TRUMPER WHO THREATENED TO LYNCH CONGRESSMEN PLEADS GUILTY, COULD GET 12 YEARS: In the plea agreement, Mr. Hubert acknowledged that on May 6, 2019, he had called the Washington office of Mr. Cohen, who is Jewish, and told a staff member that he had “a noose with the congressman’s name on it” and planned to “put a noose around his neck” and drag him behind his pickup truck. Three days later, F.B.I. agents went to Mr. Hubert’s home, where he admitted making the call and said he had done so because he was offended by a comment that Mr. Cohen had made about Donald J. Trump, who was president, the agreement states. On Jan. 7, a day after a mob of Trump supporters stormed the Capitol, Mr. Hubert called Mr. Cleaver’s office in Independence, Mo., and, according to the plea agreement, left a voice mail message in which he called Mr. Cleaver, who is Black, a racial slur, and said, “How about a noose around his neck?” After F.B.I. agents went to Mr. Hubert’s home on Jan. 19, he admitted that he had called Mr. Cleaver’s office, acknowledged that his message was threatening and said he had been upset about a comment that Mr. Cleaver had made in the House of Representatives, the agreement states. Mr. Hubert had a history of making threatening and hostile phone calls, according to prosecutors. On the morning of Jan. 6, they said, he called the Missouri Democratic Party and left a message saying the party should “stay in hiding. Steal the election, we got something for you.” In a second voice mail later that day, he pointed to the siege at the Capitol and said, “It’s coming your way next,” prosecutors said.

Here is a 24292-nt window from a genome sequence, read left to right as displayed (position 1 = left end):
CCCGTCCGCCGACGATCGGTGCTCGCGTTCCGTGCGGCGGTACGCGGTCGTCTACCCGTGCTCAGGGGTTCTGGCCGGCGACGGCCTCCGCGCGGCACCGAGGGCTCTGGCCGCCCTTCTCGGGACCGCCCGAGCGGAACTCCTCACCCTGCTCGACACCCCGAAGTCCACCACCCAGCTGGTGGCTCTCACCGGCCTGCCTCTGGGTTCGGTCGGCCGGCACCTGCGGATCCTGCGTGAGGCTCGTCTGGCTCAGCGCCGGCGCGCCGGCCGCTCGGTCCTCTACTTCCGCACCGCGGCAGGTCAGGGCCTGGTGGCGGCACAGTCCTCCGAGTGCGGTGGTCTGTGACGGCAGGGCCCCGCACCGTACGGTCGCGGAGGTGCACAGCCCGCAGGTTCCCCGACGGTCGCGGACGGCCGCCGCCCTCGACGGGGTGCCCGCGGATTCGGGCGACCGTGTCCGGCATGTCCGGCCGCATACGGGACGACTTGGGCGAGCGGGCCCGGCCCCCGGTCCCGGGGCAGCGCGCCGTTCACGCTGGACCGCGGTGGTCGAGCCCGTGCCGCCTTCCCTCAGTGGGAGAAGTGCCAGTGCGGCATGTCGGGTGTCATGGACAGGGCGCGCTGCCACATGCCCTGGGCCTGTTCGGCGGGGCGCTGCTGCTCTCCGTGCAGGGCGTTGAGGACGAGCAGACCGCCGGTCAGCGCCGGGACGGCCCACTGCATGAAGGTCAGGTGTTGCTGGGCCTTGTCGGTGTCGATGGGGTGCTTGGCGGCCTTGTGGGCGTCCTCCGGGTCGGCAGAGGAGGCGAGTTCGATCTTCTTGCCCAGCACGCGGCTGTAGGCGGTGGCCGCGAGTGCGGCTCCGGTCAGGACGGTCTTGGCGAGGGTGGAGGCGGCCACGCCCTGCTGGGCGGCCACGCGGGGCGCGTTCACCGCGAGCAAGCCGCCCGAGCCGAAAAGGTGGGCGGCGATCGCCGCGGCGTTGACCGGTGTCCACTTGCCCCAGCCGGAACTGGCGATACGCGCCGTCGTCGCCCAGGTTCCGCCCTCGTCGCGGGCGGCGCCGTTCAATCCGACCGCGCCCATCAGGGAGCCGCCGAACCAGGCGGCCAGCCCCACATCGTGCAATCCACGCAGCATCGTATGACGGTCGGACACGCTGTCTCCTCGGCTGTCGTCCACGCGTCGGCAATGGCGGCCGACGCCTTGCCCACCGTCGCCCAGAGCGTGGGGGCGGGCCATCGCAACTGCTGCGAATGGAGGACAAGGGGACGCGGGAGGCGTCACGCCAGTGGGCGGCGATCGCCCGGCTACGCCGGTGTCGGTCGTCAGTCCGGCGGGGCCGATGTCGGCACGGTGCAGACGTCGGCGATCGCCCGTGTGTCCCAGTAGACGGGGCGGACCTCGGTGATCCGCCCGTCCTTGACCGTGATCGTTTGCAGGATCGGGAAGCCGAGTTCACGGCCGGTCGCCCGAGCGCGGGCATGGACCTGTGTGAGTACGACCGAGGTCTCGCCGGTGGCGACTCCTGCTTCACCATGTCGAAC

HARDLINE CLERIC SET TO BECOME IRAN'S NEXT PRESIDENT: Ebrahim Raisi, an ultraconservative cleric who has opposed engagement with the United States, appeared poised to win Iran’s presidential election early Saturday after the remaining candidates in the race congratulated him on his victory, according to Iranian state media. Preliminary tallies by the interior ministry showed that Raisi received nearly 18 million votes out of 28 million total ballots cast, according to the semiofficial Fars news agency. His nearest rival, Mohsen Rezaei, received 3 million votes. Iran has roughly 64 million eligible voters, including citizens overseas. Deputy interior minister Jamal Orf said 90 percent of votes had been tallied so far. Raisi, 60, a fixture of Iran’s conservative establishment and an acolyte of Supreme Leader Ayatollah Ali Khamenei, currently serves as chief of the judiciary. Human rights groups have linked Raisi to episodes of repression over decades and said he played a central role in mass killings of dissidents in the late 1980s. He will replace President Hassan Rouhani, a relative moderate whose government signed the 2015 nuclear accord with the U.S. and other world powers, and later, was subjected to the Trump administration’s “maximum pressure campaign” aimed at crippling Iran’s economy using sanctions and other measures. Trump withdrew the U.S. from the nuclear accord in 2018. While Raisi has expressed a willingness to revive the deal, known as the Joint Comprehensive Plan of Action, or JCPOA, in line with Khamenei’s wishes, his presidency seemed certain to mark a radical departure from the Rouhani era, with little prospect for liberalizing domestic reforms or any broadening of Tehran’s relationship with the West, analysts said.



Cooper's statement

I didn't see the full statement in the article, but Cooper should have hammered on the secret, behind the scenes deal that Duke Energy and the GOP were engaged in to write this bill.

It's not enough to stress the limitations of the legislation, but to point out that debate and discussion of an issue such as this that impacts the pocketbooks of most of the state's residents should have been done openly and in public.